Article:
Now, as I mentioned above, we are talking about the VR version of the game here. Specifically, we’re looking at the Samsung GearVR version. While the core gameplay experience of CasteStorm remains the same, Zen has utilized the VR capabilities of the GearVR to provide a much better view of the battlefield. It is a ton easier to look at the entire battlefield as the default view is scaled all of the way back. You can follow your troops and your projectiles the entire length of the board by just moving your heard. If you need to, you can still zoom in to get up close and personal as you see fit. With this new VR perspective, the game looks a lot more like an animated diorama rather than the “cartoony” presentation of the other versions. It is almost as if this is a child’s art project that has come to life.
VR is also used during the cut scenes that are used to tell the story but in a less-dramatic fashion. These scenes shift you to a perspective as if you were sitting in a medieval movie theater.Yes, it sounds strange, but there is really no other way to describe it. You’re simply given a perspective as if you were sitting in a seat under the watchful eye of the Kings Guard. In these moments, the VR perspective doesn't really offer the same enhancements that you see in battle. You don't get that diorama feel and it feels pretty much like you're playing the original release on a standard television.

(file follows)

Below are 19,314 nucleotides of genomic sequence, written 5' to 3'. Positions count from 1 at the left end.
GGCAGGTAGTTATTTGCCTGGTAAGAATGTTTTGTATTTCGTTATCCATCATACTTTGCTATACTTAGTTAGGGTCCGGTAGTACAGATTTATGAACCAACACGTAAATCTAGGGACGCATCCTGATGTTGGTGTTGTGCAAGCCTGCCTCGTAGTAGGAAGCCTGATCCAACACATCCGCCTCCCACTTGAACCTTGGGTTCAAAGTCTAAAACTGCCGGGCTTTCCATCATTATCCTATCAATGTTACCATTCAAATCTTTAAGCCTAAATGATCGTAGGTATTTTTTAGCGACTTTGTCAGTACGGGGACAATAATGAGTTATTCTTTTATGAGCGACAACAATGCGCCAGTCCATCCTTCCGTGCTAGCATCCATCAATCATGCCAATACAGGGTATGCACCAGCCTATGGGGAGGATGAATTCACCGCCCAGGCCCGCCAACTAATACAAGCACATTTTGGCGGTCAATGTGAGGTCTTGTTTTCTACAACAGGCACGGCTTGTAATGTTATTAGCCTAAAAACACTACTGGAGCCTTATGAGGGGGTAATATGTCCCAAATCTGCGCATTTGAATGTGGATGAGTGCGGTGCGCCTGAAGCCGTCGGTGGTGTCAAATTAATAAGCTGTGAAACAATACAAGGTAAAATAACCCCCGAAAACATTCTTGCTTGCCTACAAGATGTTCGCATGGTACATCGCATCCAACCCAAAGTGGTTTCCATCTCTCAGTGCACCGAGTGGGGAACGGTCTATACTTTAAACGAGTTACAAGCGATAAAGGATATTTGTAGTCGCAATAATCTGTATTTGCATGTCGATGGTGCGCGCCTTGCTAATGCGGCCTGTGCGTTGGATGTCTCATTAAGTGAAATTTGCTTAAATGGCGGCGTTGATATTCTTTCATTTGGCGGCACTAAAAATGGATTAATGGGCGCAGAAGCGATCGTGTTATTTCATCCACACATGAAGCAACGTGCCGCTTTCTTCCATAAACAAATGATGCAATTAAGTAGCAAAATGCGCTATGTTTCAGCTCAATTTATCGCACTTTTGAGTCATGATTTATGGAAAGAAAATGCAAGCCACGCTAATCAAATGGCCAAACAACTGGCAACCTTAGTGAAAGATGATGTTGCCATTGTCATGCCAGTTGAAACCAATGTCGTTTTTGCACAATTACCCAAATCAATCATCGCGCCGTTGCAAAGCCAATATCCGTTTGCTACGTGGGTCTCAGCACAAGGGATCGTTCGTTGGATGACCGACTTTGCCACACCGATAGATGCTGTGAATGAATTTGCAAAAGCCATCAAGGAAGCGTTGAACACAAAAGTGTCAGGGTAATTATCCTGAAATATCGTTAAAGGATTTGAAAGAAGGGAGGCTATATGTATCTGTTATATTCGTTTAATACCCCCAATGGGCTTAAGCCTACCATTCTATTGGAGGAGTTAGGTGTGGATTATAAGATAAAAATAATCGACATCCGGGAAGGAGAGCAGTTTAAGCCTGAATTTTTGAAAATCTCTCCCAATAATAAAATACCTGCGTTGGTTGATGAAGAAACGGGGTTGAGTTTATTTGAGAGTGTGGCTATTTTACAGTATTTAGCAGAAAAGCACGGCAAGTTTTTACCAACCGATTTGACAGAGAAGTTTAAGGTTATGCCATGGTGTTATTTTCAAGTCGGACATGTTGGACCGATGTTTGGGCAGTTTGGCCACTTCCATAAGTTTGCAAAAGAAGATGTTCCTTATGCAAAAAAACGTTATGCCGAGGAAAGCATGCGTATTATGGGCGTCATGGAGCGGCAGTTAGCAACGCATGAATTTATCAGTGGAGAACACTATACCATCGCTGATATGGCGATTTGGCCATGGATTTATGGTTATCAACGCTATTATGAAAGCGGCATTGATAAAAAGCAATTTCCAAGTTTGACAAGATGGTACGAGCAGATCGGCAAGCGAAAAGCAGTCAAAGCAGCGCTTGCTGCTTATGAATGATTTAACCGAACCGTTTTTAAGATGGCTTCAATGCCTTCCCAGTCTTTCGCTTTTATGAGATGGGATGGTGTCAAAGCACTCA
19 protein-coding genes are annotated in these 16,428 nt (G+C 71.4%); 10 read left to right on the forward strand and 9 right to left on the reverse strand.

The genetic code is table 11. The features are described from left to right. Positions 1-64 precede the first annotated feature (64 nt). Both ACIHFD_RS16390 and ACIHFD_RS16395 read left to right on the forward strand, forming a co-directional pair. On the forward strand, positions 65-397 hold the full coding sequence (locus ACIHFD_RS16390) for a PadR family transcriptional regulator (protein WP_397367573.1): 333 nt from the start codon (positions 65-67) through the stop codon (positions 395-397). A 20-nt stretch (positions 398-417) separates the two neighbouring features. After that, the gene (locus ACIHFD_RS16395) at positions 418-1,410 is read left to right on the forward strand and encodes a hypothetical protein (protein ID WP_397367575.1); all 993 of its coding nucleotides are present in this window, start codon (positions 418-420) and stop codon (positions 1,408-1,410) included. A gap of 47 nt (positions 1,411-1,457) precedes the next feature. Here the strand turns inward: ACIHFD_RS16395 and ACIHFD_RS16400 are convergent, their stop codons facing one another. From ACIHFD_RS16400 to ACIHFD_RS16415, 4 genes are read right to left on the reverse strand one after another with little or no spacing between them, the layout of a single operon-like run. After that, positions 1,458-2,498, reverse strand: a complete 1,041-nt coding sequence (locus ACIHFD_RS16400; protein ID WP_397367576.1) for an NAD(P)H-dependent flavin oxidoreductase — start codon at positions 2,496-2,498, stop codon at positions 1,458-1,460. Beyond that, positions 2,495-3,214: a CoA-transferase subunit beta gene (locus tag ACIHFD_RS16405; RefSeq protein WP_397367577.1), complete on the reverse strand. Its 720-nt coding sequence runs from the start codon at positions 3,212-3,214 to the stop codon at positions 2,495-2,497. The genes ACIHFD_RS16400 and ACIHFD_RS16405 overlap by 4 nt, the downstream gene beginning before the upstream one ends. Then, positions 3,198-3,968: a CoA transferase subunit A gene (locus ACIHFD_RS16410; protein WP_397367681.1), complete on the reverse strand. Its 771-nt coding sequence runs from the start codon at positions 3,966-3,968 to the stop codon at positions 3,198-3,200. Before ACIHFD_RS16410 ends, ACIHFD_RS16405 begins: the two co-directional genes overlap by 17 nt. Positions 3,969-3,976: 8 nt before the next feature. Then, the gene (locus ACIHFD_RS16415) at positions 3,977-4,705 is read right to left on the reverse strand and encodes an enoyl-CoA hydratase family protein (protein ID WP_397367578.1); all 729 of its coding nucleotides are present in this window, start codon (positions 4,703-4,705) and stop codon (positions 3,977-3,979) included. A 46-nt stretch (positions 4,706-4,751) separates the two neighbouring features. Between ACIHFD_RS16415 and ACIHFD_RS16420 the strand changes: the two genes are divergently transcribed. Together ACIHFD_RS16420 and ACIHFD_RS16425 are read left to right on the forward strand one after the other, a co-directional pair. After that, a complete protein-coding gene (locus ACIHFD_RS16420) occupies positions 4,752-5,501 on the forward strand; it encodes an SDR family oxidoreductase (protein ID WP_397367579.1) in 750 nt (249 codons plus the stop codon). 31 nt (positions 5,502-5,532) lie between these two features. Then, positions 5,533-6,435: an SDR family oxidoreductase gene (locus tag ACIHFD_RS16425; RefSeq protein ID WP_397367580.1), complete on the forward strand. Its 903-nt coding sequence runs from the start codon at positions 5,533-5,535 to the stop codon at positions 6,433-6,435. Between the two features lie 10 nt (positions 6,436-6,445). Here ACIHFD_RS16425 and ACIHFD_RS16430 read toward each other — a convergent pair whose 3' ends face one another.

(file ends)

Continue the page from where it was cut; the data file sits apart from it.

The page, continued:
While I really enjoyed the VR perspective and battle, the constant switching back and forth between it and the theater view feels really awkward. It is a very harsh transition that happens constantly thanks to the brevity of many of the missions. I honestly found that to be a little nauseating to play for extended periods of times, just given how drastic the transition is between the two. On one hand, while in battle, the new perspective is a blessing. The action has never looked better and having an overview of the entire battlefield really makes you appreciate just how much is going on in a match. Unfortunately, that blessing is snatched away as soon as it match ends. Then you are suddenly shoved into a perspective that feels like it was shoe-horned into the game for no reason.